Michael Heiman / Getty Images file
Hospital workers help a patient as they evacuate the NYU Langone Medical Center during Superstorm Sandy on Oct. 29, 2012.
Alice: A star is born
Alice Rosenbaum came into the world on Oct. 28, the day before Sandy hit New York -- and just in time for her first TV interview and Twitter hashtag.
That’s because her parents, Chuck Rosenbaum and Kim Landman, who could see the swirling floodwaters from their hospital room, were part of a small crowd who chose to stay at Langone rather than be evacuated.
They left the next morning, with Chuck emerging from the hospital holding Alice up in the air. Then began the media tour.
In a national interview at three days old, Alice was cooperative, with her eyes open and on the camera. “She seemed to be camera ready from the start,” Chuck said.
The early signs of stardom have lingered.
“She’s a bit of a diva,” Kim joked. “She knows what she wants and she lets you know immediately.”
Freda: Feisty and determined
Freda stood up and took off walking in early October, without ever having practiced with her parents, says her mom, Julz Donald.
It was the latest sign of a determined spirit that Donald and her husband Mark Potts think comes from Freda’s birth on the day Sandy blew through New York.
“I think that some of the storm definitely rubbed off on her,” said Donald. “She has definitely got a feisty kind of positive determination about her.”
Donald said she gave birth to Freda before noon on Oct. 29, and the family was resting in their 13th floor hospital room as the storm began to ramp up.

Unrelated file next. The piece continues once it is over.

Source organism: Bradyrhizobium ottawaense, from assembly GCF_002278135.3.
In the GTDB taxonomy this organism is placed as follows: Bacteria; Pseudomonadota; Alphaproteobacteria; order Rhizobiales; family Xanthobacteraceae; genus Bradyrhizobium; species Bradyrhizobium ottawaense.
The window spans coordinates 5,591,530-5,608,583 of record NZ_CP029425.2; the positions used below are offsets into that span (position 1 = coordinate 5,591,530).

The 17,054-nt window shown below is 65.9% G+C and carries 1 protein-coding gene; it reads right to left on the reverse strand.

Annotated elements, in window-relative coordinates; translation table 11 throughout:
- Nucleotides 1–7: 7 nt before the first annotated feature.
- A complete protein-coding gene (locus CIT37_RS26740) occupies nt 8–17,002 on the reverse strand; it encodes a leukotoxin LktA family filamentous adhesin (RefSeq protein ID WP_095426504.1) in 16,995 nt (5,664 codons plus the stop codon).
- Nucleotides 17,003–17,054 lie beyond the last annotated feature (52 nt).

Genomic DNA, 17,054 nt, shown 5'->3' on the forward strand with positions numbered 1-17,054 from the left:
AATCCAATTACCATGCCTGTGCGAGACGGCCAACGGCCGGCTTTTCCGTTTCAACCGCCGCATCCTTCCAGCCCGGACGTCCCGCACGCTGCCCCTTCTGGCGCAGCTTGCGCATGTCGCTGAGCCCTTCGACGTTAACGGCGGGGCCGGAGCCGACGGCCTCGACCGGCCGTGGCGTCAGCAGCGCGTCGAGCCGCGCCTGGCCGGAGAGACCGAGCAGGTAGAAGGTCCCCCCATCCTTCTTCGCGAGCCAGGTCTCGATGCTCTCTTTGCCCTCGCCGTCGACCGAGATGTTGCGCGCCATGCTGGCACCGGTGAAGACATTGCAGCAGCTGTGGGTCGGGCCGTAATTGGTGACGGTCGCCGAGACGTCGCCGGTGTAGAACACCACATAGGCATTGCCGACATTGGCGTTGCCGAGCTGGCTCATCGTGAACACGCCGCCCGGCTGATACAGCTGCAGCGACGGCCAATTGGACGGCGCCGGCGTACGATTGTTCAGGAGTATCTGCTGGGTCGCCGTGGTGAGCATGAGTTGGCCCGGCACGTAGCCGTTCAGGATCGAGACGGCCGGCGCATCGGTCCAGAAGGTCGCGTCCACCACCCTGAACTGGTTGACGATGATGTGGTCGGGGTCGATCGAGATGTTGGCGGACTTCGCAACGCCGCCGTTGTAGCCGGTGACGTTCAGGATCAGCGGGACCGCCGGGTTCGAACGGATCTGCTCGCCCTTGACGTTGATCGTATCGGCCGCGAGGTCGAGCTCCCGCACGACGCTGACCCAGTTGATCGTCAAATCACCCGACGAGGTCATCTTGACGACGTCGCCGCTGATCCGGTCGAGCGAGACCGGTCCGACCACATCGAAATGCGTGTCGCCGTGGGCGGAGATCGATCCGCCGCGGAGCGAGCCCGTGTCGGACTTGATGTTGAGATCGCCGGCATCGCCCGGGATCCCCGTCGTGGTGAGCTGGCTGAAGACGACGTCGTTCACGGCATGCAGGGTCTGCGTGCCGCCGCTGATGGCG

When the lights went out, staff gave them a flashlight, and they hunkered down until they evacuated the building before dawn.
That flashlight is tucked in Freda’s birth box, on standby for a future bedtime story for a little girl born on a big day.
William:‘Laidback’ in storm and life
William Donovan was born with a serious heart disease, coming off a ventilator in Langone’s Congenital Cardiovascular Care Unit only two days before Sandy hit, says his dad, Jeremy.
On the night of the storm, Jeremy rushed to the hospital to check on his three-week-old son. He found William just as his 15th floor unit was evacuating and went along for the ambulance ride to Mount Sinai.
William, hooked up to an IV carried on a pole, was unfazed, his father said.
“He slept through the entire endeavor. He has had more stressful nights at the supermarket than he did in the hurricane,” Jeremy said, laughing. “He was pretty laidback during the whole thing.”
William returned to Langone not long after it fully re-opened in January for his second open heart surgery. He’ll need a third and final operation around age 2, and is making good progress, said one of his NYU physicians, Dr. Achi Ludomirsky.
To date, William has maintained his cool persona – with one exception. “He really doesn’t get worked up about anything,” Jeremy said, “unless he’s hungry.”
Maria: ‘Little munchkin’ with a special name
After more than two days of on-and-off contractions, Daria Shurba and her husband Dmitry welcomed baby Maria into the world early on Oct. 29. Daria had been praying that her “little munchkin” would arrive before Sandy.
“Luckily, my daughter was smart enough to decide to come out right before the hurricane,” she said, laughing.
But their ordeal didn’t end there: After the blackout, they felt the building shake and the windows rumble as Sandy passed over. They joined other patients in a hallway, sitting in chairs and holding flashlights.
The Shurbas eventually evacuated to Lenox Hill Hospital. As they left there a day later, Dmitry urged Daria to see if she could add Sandra as a middle name to the birth certificate that they’d already filed.
“This is something that she should be proud of,” Daria said. “That she is one of those hurricane babies and she did great.”
Jason Andrew / Getty Images for NBC News
Six families with their babies from Superstorm Sandy pose for a portrait Sunday at Gantry Plaza State Park in Queens, N.Y.
First published October 28 2013, 12:08 AM